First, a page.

The year 1941/42 brought an ominous development for Germany of the war. The regime was faced with the task of changing the entire economy, which had previously focused on a blitzkrieg production to an outdrawn process . The problems within the armament industry was expected to be solved through the use of concentration camp inmates. However, due to the high mortality rate in the concentration camps and the catastrophically ill-health of the emaciated prisoners was not the solution the Rüstungsindustrie (War Effort) wanted.Commander Alexander Piorkowski, who led after Loritz from February 1940, who did not interfere significantly in the running of the camp in the day to day activities to improve living conditions. The tone was set by the brutal and primitive camp commander Franz Josef Hoffmann and JosefJarolin as well as the orderly officer Seuss. At the head of the prison staff were the hated  camp elders Karl Kapp and Martin Schaferski. From the infirmary in early 1942, the infamous capo Joseph Heiden had been transferred to the Waffen-SS but staff appointed by him remained in charge. Under these conditions arrangements for the improvement for the prisoners, which should have contributed to an increase of its work output were either ignored or done very superficially.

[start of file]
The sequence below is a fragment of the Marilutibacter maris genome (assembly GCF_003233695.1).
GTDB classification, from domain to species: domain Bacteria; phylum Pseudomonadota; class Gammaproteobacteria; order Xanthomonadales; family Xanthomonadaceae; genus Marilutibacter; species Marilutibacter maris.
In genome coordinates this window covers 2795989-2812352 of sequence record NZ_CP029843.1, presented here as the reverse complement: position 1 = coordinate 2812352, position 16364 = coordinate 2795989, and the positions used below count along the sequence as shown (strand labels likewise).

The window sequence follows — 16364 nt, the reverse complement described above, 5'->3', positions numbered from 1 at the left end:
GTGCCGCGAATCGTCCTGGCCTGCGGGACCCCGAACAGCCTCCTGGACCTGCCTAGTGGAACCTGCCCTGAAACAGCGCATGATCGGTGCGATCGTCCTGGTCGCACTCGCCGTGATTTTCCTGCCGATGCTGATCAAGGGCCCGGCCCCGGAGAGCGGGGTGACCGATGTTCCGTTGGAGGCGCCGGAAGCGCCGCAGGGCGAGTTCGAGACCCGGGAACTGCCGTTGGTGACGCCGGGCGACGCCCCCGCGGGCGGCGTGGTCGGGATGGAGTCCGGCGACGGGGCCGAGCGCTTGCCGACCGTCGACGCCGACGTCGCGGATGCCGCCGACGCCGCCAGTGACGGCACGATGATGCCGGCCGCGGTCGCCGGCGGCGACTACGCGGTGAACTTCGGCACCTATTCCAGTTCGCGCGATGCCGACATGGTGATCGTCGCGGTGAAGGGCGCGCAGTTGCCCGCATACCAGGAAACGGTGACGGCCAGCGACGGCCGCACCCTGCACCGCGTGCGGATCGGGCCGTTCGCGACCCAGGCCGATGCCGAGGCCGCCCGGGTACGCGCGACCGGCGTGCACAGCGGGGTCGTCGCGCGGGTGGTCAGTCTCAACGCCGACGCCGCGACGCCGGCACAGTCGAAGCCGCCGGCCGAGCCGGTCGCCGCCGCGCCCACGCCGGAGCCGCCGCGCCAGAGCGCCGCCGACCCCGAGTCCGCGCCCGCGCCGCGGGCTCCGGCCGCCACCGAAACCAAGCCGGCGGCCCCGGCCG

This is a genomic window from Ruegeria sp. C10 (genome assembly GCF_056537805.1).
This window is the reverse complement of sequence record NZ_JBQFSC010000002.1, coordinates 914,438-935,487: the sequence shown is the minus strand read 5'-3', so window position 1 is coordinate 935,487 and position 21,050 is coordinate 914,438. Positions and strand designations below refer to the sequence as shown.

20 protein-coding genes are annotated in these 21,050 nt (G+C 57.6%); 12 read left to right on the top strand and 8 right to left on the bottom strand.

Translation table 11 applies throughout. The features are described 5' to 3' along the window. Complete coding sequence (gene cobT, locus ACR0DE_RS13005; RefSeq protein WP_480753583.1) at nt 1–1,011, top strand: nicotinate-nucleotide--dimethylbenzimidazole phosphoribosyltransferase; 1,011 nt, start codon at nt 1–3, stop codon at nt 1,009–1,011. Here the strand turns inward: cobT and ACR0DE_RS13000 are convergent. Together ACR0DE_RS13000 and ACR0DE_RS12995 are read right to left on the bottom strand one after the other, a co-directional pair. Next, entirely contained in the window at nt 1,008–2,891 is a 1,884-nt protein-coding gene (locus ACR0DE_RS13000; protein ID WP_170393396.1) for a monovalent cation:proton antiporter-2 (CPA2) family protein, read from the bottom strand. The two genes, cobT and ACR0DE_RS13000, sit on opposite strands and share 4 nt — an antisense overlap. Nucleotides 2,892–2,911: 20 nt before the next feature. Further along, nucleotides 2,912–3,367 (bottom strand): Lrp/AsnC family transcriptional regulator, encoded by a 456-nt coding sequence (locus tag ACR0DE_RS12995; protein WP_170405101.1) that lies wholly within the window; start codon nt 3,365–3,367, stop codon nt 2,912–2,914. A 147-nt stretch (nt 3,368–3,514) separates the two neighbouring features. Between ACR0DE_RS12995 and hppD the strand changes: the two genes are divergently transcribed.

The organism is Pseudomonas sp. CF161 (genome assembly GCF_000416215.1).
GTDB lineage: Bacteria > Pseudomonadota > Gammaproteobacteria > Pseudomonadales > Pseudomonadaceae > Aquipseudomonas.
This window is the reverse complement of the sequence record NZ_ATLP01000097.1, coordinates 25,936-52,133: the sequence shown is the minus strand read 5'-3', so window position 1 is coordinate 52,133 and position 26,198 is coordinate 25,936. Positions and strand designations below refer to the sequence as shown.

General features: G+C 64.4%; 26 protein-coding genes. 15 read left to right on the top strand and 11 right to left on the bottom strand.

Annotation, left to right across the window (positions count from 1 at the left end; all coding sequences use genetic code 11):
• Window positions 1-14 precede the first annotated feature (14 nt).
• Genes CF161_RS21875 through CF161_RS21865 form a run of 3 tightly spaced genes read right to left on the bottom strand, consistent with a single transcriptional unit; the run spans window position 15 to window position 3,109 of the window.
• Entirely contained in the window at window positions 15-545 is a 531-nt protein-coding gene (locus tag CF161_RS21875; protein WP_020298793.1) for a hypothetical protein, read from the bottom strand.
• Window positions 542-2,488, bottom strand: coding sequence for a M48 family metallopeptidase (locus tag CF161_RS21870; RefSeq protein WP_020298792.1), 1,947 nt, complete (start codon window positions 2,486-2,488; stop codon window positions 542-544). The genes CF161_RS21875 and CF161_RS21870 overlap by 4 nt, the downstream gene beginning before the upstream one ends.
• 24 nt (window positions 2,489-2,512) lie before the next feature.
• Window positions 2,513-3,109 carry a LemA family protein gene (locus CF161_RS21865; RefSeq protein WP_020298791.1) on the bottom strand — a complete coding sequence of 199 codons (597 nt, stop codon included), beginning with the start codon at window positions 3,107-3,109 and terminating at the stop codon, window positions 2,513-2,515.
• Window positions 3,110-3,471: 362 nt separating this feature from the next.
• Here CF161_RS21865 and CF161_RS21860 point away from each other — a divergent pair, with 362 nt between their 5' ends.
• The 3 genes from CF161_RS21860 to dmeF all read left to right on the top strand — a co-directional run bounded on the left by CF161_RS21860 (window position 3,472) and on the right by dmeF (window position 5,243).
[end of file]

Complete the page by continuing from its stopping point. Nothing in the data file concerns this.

On 1 September 1942 Piorkowski was replaced by Martin Weiß who since 1940 held the position of the camp commander at Neuengamme. Weiß who had known Dachau since its early days, he had first worked there as a security guard and later as Technical Director. From March 1938 to 1940, he had worked as aide to the commanders Loritz and Piorkowski. Now it was under his leadership that he introduced radical changes. Weiß forbade the public beatings, the cruel harassments, the punishments on the posts. The penal company was dissolved. He stopped  the mid-day assembly and reduced the duration of the morning and evening roll calls. Furthermore, he removed the Camp Leader Hoffmann, Rapport Leader Seuss and Camp Elders Kapp and Schaferski from their posts. Shortly after his arrival in Dachau  food parcels were again  permitted for shipments to the prisoners.